Monday, 20 May 2013

Kate Groobey talks with Nick Nowicki in her Southwark Studio, London

Bob’s Trajectory, oil on canvas, 150 x 120cm
NN: How much do you feel drawing is involved in your paintings?

KG: I don’t know at what point I consider myself to have moved from drawing to painting. I’ll start line drawings in a sketchbook, then I’ll add watercolour, and then I’ll chop them up and collage them. I also photocopy some of them and chop the photocopies up, muddle them around. Then I’ll draw back from the collages, so they all get churned up.

NN: What does the collage aspect help you with?

KG: It helps me to surprise myself. It becomes more an exploratory process where I’m searching out images. Drawing an image from scratch is not that interesting to me. When I start to chop the figure up it becomes more exciting and interesting. I’ll start off with a sketch of a naked character in a particular pose from pictures online, books, magazines or wherever. I remove the clothes and put some ears on, just to make it my character. When I was at college I found an old book of small, slightly pornographic cartoons I’d done in my early twenties. They were kind of a joke but two of the characters represented my boyfriend and me, and I started using those while I was at the Royal College. I’ve kept the cat ears, the naked figure, that weird naked cat character from back then, it’s me essentially, and that just engages me with the work.

NN: They’re always female. Chopping up a woman can be seen as psychotic. If it was a man doing it there would be immediate horror wouldn’t there?

KG: Which is why I turn it into my character and I put these cat ears on. It immediately makes it something other than human. They’re cartoonized because they’re a line drawing, which again removes them slightly. When you see a cartoon character cut in half or dropped from a great height it’s not that distressing is it? I think you can deal with icky horrible things when you’re doing it through cartoon and through humour and absurdity. After my operation last year to remove my appendix I got a bit freaked out about my health so I started going to the gym and you know I enjoy watching people bending and bulging and stretching their bodies. I’d never been in hospital before and when I was waiting to go into theatre and lying in bed I started thinking about really cutting the body open, and I did think about the fact I cut these bodies up as well. I guess it’s just echoing my interest in the human body.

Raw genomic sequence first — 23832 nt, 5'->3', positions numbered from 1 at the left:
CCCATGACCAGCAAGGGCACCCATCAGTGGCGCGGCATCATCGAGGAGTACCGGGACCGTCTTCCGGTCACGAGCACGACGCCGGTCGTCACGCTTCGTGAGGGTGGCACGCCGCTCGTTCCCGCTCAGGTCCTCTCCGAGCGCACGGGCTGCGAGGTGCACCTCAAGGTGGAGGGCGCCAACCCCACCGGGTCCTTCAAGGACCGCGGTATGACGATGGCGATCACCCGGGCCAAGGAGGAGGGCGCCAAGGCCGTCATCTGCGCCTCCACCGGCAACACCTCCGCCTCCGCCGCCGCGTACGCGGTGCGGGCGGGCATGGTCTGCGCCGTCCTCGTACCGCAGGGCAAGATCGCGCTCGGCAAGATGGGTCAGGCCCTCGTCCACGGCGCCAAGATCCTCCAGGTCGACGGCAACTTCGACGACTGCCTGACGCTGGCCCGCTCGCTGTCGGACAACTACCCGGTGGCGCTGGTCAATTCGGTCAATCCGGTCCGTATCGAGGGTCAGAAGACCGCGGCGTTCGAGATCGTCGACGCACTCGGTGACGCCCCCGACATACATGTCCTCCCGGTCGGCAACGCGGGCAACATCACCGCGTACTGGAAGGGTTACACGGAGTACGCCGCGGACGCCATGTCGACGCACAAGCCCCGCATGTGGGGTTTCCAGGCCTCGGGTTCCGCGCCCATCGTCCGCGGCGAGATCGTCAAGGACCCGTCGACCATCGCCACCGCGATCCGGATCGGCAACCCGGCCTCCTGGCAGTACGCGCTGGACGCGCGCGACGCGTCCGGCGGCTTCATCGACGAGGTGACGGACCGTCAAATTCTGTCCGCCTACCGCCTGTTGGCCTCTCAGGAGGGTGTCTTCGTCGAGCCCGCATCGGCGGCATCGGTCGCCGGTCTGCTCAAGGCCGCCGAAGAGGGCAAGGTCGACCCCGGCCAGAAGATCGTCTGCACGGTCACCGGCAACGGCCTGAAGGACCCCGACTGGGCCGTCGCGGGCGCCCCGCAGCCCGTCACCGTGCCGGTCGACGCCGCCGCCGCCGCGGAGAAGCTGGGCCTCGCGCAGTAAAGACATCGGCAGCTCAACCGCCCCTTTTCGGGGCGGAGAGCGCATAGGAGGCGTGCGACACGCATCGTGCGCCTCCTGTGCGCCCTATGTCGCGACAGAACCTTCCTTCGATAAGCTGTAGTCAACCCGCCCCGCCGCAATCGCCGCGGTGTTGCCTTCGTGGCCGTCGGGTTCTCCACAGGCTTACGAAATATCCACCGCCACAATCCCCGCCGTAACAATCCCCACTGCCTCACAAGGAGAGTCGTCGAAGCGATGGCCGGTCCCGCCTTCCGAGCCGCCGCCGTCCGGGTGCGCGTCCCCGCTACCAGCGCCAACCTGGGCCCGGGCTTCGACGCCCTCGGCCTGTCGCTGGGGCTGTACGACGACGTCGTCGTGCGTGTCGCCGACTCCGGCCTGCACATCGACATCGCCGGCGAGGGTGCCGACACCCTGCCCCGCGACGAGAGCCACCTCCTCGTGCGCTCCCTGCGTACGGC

NN: Has what you’ve been working on started to change since then?

KG: I think it’s to early to tell, as I’m still working on imagery I came up with prior to the operation, but it may be interesting to see, because autobiographical details that seep in can be traumatic ones and sometimes points of trauma are the impulse for the work.

NN: Is the cutting, collaging and drawing a way of building up to a painting?

KG: Yeah, it’s scaffolding towards a big painting. I tend to have it fairly worked out before I get to the painting stage, so at the painting stage it’s more copied. My palette is worked out by then. Because I paint so fluidly and loosely and quickly, if I’ve got the basics in place that frees me up rather than pins me down, and I can move through the painting faster.

NN: Is there a preferred time you like to work on a painting?

KG: I was thinking about that on the way here. One painting I’ve tried about seven or eight times on different canvases, but another painting worked first time. So some of them I give up, some of them I’ll keep trying and keep failing and keep trying again, possibly over a year or longer, it depends, but then even ones that I’ve given up on I’ll try again. I feel frustrated if I’ve got a good drawing I think should work as a painting, so it’s frustration that impels me to try again.

NN: Are they always on fresh canvas if you try again?

KG: No. I might try five, six, seven paintings on one canvas. So there’s another image that didn’t work under that painting.

NN: Is it all covered? Nothing’s showing through of it.

KG: No, under there you see the green and the mouth and that cloud up there. You can see the teeth and the feet and the dark blues coming through. I don’t think you’d know there was a different image underneath, but had I done that without the image underneath it wouldn’t have worked. The two have collided to kind of create that.

Massive Bob, oil on canvas, 150 x 120cm
NN: They’ve been genetically spliced.

KG: I like that. Which is what happens at the drawing level, because you get that cutting and rejoining of two parts, and so it’s also happening at the painting level, which I think needs to happen for them not to just be copies – I mean they need to be as spontaneous and as exciting at this scale.